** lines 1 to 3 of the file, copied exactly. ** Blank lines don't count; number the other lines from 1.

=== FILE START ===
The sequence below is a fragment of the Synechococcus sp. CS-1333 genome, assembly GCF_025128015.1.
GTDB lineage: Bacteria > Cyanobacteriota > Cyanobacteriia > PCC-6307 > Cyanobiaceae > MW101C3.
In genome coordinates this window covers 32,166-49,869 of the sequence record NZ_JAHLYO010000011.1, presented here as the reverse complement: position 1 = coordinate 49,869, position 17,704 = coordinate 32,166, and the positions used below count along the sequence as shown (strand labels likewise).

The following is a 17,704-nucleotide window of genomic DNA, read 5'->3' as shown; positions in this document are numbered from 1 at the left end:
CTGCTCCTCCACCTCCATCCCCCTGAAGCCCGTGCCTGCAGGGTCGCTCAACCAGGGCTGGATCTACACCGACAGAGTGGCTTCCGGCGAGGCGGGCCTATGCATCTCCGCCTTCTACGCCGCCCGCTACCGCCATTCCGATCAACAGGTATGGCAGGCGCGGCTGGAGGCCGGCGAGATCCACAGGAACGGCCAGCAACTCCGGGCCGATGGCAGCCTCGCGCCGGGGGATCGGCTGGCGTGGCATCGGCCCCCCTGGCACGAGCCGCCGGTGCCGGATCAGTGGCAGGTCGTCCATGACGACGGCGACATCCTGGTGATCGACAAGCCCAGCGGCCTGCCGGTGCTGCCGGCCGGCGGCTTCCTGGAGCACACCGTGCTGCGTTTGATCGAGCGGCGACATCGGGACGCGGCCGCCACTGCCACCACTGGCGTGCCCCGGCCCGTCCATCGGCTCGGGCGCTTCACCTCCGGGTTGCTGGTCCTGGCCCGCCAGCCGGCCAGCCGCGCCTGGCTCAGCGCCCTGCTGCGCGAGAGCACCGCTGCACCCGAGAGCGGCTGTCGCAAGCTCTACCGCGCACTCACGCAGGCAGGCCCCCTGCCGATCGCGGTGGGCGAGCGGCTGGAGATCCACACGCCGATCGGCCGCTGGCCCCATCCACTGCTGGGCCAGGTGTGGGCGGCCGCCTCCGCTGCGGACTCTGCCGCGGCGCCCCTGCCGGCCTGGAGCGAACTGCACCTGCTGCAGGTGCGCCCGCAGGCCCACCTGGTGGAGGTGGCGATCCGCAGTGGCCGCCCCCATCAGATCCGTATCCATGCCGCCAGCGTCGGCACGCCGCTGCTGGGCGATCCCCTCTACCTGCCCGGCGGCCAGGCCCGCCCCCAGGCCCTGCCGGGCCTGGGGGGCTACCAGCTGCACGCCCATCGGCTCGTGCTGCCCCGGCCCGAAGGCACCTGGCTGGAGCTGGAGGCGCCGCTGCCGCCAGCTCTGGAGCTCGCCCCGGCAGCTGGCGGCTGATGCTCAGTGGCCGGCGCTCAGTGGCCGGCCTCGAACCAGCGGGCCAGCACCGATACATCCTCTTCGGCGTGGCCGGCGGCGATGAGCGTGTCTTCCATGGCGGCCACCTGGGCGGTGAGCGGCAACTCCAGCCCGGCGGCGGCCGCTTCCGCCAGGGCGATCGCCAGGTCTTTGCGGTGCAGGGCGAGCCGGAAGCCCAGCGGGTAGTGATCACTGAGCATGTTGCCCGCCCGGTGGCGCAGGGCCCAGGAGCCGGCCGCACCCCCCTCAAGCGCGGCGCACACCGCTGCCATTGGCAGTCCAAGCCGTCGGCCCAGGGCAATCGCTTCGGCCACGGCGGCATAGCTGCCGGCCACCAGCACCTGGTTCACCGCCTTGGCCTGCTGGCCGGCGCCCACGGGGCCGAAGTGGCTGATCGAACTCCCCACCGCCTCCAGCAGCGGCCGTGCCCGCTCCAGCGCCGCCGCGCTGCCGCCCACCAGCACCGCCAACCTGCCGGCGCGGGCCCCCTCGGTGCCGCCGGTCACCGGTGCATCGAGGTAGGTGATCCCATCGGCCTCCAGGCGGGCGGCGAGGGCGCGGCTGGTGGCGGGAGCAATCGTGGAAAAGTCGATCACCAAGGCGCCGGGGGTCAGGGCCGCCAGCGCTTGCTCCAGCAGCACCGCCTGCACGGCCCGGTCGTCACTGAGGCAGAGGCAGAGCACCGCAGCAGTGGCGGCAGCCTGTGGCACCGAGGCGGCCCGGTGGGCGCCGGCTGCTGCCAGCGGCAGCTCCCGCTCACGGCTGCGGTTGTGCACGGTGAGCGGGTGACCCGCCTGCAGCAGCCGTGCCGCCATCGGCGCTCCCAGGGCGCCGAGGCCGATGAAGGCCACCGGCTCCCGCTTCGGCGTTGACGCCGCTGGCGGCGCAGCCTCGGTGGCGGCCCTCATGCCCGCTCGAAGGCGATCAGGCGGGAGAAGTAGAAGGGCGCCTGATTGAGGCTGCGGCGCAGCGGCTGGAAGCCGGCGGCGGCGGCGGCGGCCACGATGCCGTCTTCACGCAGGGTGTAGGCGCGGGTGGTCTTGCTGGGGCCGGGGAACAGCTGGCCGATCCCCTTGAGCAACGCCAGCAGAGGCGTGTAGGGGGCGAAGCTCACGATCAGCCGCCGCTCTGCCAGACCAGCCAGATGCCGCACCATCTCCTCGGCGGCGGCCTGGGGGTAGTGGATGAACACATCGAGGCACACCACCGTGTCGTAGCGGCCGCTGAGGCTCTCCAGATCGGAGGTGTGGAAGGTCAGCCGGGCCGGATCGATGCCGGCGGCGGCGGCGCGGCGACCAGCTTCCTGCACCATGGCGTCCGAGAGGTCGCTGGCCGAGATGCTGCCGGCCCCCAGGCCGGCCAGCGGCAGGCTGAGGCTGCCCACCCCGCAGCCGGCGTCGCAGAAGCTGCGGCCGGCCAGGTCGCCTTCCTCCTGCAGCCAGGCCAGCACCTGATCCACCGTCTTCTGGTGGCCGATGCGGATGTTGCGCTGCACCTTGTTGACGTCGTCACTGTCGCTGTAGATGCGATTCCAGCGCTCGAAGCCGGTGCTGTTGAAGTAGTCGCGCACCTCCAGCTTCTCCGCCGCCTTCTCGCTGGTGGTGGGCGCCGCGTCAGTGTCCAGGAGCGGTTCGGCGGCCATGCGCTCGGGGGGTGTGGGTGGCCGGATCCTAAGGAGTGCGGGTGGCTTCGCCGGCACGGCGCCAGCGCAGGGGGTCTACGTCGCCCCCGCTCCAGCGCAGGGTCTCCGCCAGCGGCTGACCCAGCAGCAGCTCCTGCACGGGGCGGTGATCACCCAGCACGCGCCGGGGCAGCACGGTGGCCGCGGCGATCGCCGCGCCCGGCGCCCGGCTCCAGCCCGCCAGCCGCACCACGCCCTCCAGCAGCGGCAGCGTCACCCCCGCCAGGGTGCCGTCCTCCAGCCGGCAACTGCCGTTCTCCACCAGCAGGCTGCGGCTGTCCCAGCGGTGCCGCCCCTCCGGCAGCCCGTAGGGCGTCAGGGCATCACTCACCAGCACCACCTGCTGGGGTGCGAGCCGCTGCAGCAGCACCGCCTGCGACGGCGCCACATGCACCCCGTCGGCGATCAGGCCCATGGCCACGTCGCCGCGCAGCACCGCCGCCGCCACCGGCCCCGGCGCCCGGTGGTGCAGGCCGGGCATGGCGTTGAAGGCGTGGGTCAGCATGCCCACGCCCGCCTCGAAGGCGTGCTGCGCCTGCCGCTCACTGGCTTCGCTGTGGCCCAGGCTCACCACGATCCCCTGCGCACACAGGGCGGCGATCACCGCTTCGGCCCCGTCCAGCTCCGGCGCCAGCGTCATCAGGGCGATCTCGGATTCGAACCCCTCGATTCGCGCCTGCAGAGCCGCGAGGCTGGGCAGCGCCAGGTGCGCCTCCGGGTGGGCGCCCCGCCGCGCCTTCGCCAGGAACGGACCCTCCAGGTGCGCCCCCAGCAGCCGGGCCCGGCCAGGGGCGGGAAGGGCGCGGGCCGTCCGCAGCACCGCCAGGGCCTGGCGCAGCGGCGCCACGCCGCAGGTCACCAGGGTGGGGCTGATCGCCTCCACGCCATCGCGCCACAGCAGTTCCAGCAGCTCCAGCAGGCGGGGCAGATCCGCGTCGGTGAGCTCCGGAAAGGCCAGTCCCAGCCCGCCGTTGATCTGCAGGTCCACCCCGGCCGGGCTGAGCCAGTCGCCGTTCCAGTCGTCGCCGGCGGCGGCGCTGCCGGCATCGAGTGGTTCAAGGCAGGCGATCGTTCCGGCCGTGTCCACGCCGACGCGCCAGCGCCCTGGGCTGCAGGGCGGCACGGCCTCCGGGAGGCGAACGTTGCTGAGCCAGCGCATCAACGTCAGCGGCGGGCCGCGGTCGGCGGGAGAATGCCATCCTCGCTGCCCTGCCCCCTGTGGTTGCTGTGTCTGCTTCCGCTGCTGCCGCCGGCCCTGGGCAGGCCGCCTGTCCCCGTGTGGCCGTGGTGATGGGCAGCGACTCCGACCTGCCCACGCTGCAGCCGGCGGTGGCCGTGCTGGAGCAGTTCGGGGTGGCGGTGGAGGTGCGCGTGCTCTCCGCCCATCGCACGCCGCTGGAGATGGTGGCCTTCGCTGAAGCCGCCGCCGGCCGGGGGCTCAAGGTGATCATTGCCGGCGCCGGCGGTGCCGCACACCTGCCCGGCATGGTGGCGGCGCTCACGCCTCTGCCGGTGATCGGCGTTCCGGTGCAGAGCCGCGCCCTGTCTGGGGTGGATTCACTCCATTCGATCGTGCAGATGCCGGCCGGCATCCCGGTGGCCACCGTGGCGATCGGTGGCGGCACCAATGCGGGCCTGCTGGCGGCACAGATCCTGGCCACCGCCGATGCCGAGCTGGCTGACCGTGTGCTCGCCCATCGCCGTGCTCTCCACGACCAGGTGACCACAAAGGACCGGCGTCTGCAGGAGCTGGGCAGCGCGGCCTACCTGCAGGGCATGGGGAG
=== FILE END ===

The sequence below is a fragment of the Synechococcus sp. CS-1333 genome, assembly GCF_025128015.1.
GTDB lineage: Bacteria > Cyanobacteriota > Cyanobacteriia > PCC-6307 > Cyanobiaceae > MW101C3.
In genome coordinates this window covers 32,166-49,869 of the sequence record NZ_JAHLYO010000011.1, presented here as the reverse complement: position 1 = coordinate 49,869, position 17,704 = coordinate 32,166, and the positions used below count along the sequence as shown (strand labels likewise).